> The real problem is this. Human civilisation has a habit of exhausting
> its natural resources (in the past, typically food and ecosystem)
> and then collapsing. It has happened again and again.
> Go to the Easter Islands.
This area particularly interests me and there seems such a lack of information, particularly on the dull admin side of day to day events on how such civilisations went down hill.
My impression is that because the majority is out for themselves, and don't cooperative for the greater good of all, that slowly piece by piece their world is destroyed until one day it collaspes.
> civilisations recover
But not to well, I cannot offhand think of any failed civilisation which recovered its lost knowledge and went back to being able to build pyramids..
I can quite easily imagine with so many people nowdays specialising in their jobs, that if our civilisation ended tomorrow, in 500 years time, we'd be lucky if we still knew how to write and do our sums, let alone build anything beyond a mud hut and use stone tools..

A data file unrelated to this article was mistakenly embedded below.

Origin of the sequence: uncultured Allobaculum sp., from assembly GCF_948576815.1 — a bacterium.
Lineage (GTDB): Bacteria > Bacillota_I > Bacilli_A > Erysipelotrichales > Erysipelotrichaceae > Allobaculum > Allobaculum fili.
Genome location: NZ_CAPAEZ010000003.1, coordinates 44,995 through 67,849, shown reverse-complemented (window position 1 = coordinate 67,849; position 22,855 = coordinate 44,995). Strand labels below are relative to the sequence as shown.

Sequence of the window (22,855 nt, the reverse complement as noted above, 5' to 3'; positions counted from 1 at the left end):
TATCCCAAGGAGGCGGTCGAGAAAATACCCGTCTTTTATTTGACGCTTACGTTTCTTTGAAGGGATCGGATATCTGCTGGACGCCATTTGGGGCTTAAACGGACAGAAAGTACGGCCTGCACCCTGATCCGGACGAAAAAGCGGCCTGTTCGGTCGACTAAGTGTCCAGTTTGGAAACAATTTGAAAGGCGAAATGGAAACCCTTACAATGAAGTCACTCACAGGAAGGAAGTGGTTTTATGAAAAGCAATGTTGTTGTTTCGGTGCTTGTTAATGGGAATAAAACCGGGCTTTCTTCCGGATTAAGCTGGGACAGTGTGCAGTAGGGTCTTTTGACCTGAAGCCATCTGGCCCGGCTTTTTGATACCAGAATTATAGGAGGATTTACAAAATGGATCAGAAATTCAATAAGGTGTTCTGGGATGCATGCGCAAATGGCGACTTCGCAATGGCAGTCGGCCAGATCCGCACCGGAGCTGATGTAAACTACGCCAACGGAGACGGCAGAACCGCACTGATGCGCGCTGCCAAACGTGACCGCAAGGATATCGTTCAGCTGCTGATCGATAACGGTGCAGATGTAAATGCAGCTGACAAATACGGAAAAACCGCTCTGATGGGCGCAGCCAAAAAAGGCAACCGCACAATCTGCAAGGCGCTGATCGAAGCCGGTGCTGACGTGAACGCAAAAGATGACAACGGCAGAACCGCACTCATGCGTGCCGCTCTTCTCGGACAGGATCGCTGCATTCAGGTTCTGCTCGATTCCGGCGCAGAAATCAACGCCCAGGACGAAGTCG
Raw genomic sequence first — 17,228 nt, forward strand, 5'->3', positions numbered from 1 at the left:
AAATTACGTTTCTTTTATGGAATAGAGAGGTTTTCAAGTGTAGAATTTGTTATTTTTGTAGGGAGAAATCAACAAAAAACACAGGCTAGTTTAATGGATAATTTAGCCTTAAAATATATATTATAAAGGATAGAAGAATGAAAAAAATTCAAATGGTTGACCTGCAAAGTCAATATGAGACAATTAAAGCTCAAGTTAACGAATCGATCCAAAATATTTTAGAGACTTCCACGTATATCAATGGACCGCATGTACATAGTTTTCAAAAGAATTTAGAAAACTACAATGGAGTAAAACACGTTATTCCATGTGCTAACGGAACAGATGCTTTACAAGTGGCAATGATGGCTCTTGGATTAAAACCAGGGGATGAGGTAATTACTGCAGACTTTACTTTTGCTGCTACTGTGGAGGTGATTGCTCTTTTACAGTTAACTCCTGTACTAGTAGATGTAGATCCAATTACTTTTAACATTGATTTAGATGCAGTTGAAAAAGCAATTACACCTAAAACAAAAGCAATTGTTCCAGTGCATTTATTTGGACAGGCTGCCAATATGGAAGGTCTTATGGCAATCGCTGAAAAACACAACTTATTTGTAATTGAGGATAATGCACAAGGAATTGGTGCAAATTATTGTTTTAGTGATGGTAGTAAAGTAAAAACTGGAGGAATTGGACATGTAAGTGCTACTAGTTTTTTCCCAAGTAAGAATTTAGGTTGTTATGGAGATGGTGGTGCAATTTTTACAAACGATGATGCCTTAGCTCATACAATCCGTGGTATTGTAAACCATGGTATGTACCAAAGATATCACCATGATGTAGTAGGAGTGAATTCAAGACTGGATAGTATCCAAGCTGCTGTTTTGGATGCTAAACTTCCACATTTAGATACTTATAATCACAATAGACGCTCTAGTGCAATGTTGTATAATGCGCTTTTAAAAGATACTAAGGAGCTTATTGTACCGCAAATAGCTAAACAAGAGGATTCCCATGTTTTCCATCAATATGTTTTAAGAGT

> The physics doesn't preclude heading into an ice age either if
> solar output is declining. So why aren't plans being made for that too?
A good point.
> The most apocalyptic claim would have us all emigrating to Mars now.
But what if there is global warming on Mars, won't we need to tell the aliens there that they need to all stop driving their cars and cut down on how much TV they watch...
> Famous but perhaps silly case was the calculation that London would
> be 3' deep in horse manure sue to exponentially increasing traffic
> at end of 19th Century. Solved by the motorcar.
Instead of our streets being paved in gold, they are covered in dog poo and chewing gum.. (I thought I had escaped at least the former by moving into my neighbourhood, but my neighours are now being westernised and getting doggies, and with our ability to sell off parks to build new homes on, less and less space to take them for walks..)